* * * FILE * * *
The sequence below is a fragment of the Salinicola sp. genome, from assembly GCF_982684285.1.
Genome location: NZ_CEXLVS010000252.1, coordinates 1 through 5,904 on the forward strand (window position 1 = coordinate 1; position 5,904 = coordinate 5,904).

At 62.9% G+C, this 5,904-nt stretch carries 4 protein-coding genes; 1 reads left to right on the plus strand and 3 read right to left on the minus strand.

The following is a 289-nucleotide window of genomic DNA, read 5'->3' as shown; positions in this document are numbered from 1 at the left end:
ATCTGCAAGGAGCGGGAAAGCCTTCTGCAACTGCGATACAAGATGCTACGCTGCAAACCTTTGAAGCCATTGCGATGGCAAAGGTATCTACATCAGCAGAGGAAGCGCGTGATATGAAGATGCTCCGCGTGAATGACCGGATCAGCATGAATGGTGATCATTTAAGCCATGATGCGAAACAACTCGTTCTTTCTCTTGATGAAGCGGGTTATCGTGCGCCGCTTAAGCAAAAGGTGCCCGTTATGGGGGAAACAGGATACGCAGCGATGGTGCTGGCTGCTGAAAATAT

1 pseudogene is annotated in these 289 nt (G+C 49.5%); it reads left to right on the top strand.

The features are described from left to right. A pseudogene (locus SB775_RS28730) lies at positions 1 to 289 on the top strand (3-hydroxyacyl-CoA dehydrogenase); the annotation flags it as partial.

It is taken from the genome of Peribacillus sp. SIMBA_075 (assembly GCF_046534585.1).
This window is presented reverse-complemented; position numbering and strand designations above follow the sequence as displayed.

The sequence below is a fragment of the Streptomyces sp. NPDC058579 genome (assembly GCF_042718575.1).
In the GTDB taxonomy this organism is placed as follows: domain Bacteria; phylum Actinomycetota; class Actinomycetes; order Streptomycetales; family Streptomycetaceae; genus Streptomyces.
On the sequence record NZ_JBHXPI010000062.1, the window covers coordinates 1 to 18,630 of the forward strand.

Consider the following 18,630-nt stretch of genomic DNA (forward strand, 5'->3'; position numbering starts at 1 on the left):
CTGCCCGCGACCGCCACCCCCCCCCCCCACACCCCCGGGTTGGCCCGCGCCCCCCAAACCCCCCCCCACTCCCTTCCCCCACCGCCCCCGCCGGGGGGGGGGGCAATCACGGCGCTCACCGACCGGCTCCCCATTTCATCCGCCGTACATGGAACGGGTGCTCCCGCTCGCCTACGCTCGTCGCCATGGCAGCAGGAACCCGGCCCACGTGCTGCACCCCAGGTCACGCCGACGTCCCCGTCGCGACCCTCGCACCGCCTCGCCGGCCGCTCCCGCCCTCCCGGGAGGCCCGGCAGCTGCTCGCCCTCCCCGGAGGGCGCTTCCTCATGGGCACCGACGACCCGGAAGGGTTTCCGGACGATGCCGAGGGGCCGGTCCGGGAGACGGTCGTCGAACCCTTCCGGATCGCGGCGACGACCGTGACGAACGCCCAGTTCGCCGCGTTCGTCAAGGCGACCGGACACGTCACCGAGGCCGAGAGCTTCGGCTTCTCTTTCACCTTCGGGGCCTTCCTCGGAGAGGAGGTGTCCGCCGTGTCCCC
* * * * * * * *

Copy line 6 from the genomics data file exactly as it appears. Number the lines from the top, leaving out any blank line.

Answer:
1 pseudogene is annotated in these 289 nt (G+C 49.5%); it reads left to right on the top strand.